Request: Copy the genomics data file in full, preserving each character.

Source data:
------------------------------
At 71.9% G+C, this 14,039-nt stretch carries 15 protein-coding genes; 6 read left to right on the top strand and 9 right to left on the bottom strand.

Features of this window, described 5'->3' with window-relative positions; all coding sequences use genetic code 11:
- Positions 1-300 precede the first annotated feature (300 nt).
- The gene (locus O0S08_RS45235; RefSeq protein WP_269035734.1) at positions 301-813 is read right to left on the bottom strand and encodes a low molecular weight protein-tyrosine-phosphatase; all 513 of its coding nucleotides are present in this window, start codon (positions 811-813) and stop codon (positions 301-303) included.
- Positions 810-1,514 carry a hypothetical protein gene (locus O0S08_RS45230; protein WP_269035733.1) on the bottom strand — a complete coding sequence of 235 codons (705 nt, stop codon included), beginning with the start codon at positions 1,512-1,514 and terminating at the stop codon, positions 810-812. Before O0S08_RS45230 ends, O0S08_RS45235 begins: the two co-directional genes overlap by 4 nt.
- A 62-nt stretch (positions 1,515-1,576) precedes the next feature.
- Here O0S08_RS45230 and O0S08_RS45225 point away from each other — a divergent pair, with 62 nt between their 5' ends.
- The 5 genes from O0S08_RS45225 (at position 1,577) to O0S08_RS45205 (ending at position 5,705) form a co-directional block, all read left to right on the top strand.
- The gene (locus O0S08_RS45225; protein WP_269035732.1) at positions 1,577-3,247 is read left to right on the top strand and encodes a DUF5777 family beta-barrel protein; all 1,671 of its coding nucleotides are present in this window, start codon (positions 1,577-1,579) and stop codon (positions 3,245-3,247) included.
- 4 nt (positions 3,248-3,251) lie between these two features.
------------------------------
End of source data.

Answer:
At 71.9% G+C, this 14,039-nt stretch carries 15 protein-coding genes; 6 read left to right on the top strand and 9 right to left on the bottom strand.

Features of this window, described 5'->3' with window-relative positions; all coding sequences use genetic code 11:
- Positions 1-300 precede the first annotated feature (300 nt).
- The gene (locus O0S08_RS45235; RefSeq protein WP_269035734.1) at positions 301-813 is read right to left on the bottom strand and encodes a low molecular weight protein-tyrosine-phosphatase; all 513 of its coding nucleotides are present in this window, start codon (positions 811-813) and stop codon (positions 301-303) included.
- Positions 810-1,514 carry a hypothetical protein gene (locus O0S08_RS45230; protein WP_269035733.1) on the bottom strand — a complete coding sequence of 235 codons (705 nt, stop codon included), beginning with the start codon at positions 1,512-1,514 and terminating at the stop codon, positions 810-812. Before O0S08_RS45230 ends, O0S08_RS45235 begins: the two co-directional genes overlap by 4 nt.
- A 62-nt stretch (positions 1,515-1,576) precedes the next feature.
- Here O0S08_RS45230 and O0S08_RS45225 point away from each other — a divergent pair, with 62 nt between their 5' ends.
- The 5 genes from O0S08_RS45225 (at position 1,577) to O0S08_RS45205 (ending at position 5,705) form a co-directional block, all read left to right on the top strand.
- The gene (locus O0S08_RS45225; protein WP_269035732.1) at positions 1,577-3,247 is read left to right on the top strand and encodes a DUF5777 family beta-barrel protein; all 1,671 of its coding nucleotides are present in this window, start codon (positions 1,577-1,579) and stop codon (positions 3,245-3,247) included.
- 4 nt (positions 3,248-3,251) lie between these two features.